This is in response to the opinion article ‘Modesty of dress and Indian culture' by Suchi Govindarajan (March 11). As per the Agama Shastras , a Hindu priest is not expected to cover the upper part of his body while doing puja. In many temples in Kerala, male devotees wearing shirts are not allowed inside. We go to the temple only to worship god. Modesty is applicable to both men and women. Finding fault with others without looking at ourselves will not serve any purpose.
V. Anand Kumar,
The article underlines the skewed standards of morality for men and women. The argument that priests and boys be made to conform to dress codes may appear funny but it strikes at the root of the problem.
Perpetuation of a wrong attitude by tracing its origin to our culture is a greater wrong. We must realise that culture is not static. Our efforts must be directed at weeding out gender inequalities and discrimination, and incorporating tolerance and mutual respect.
Prathit Charan Misra,
The writer should visit temples with bhakti in her heart, nothing else. Her remark that Indian boys should play only those games in which they don't have to reveal their legs (not wear shorts) is like saying women should go out wearing only a sari, covering their heads and faces.
I work for a reputed multinational company, where a dress code is enforced strictly for men, mostly by men who have a leadership role, although dress codes are meant for both men and women. Women are not forced to wear shoes and are not restricted to the pants-shirt norm. They are given options like saris, salwar-kameez, unspecified other outfits which include a choice of some groovy dress colours, whereas it is not the case with men. But, somehow, it is not seen as bias or discrimination. When undue privileges are offered to women, most of them accept them, which is nothing but duplicity.
Priests are observing the dress code as prescribed in the Vedas and the Puranas. No priest in a temple will talk to women in a vulgar language. If at all the devotees are known to him, he will simply enquire about the welfare of the family members. Regarding the dress code for swimmers and tennis players, they wear the dress that does not hinder their performance.
Regarding men answering nature's call on roadside, I fully agree with her but what to do? Our public lavatories are simply the worst. They are not maintained properly.
A male can be termed handsome, while a female is beautiful. A He “can be affable while a “She” can be sexy. These are the nomenclatures we are used to. Never has man been termed “sexy.” But, of late, we hear some women remarking that some “men are sexy.” Against this background, it is quite proper that male priests should perform their rituals with their upper bodies covered enough, not caring two hoots for any norms laid down in the Agamas to the contrary and thus avoid the risk of a man being sexually assaulted.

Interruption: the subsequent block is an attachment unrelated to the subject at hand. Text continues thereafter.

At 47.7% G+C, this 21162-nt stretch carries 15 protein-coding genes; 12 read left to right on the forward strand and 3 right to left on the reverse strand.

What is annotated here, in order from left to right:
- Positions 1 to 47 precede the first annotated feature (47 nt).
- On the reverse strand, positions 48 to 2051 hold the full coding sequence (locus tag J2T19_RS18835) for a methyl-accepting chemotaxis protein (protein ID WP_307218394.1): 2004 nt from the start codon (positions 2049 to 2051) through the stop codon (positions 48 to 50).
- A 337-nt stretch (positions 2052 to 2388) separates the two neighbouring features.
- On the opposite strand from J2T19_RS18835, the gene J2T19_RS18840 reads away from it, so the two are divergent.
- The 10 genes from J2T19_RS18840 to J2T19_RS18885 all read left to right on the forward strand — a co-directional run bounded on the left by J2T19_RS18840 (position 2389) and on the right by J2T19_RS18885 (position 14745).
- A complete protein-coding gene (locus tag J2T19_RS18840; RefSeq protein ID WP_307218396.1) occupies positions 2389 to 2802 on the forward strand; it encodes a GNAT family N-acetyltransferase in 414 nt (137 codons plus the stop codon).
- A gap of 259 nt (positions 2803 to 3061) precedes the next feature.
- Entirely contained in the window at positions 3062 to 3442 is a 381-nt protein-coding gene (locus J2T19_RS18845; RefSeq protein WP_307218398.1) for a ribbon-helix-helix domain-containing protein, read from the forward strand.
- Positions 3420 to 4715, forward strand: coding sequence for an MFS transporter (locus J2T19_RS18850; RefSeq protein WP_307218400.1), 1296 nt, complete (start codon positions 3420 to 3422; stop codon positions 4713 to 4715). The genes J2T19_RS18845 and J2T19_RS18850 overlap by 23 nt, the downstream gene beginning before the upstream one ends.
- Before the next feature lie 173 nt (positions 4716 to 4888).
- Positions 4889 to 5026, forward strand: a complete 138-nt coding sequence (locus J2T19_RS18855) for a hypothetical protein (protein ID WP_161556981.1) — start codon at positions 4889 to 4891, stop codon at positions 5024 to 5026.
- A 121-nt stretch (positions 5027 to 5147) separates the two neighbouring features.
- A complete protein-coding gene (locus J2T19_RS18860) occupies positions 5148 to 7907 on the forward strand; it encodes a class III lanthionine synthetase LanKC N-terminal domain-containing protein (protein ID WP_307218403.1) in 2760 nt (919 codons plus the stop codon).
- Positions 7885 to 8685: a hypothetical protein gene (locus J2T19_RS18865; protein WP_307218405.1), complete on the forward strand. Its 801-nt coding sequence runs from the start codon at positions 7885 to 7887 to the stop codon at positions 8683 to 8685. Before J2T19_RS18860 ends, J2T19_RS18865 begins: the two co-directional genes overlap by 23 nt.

Seshagiri Row Karry
Why this kolaveri?
Although many may dismiss the views expressed in the article “Why this kolaveri, folks?” (March 11) as being preposterous, the following came to my mind when I read it. I had just entered class 10 and I found many of my fellow students filling their schedules with tuitions from 4 a.m. to 8 p.m. On the first day, this is how my teacher addressed the class: “This is not the year for you to gain knowledge; this is the year for you to score marks.”
I was not surprised to finds parents and students flocking to the temple but I was quite amused on seeing a parent ask the priest to perform a puja on their child's hall ticket and pen. We should surely give importance to class 10 exams, but is it necessary to go over the top?
One thing Gerleo Nimalan says is significant. Competition should be among students, not parents. Let parents leave their wards alone — they will surely get good results.
Nimalan has rightly pointed to the state of school and college students who are pressured by their parents. The irony is, it is mostly literate parents — I do not want to say ‘educated parents' — who bring mindless pressure and foster unhealthy competition in their children's minds.
When I was a student, my parents did not even know what books I read or how many marks I scored. I studied in the local municipal school, and in a government college. In fact, my father would console me in my times of failure and that gave me the greatest moral support.
Ch. Manmadha Rao,
Nimalan's article was interesting but unbelievable! Of course, class 10 and 12 are important in school education — they determine a student's career and realise a parent's dream. They are a teacher's challenge, the management's awe and, indeed, society's expectation!
It depends on the student whether to learn or not. Whether to blame someone or not. Whether or not to listen to advice. Gerleo needs to have a positive approach, than beg for a break.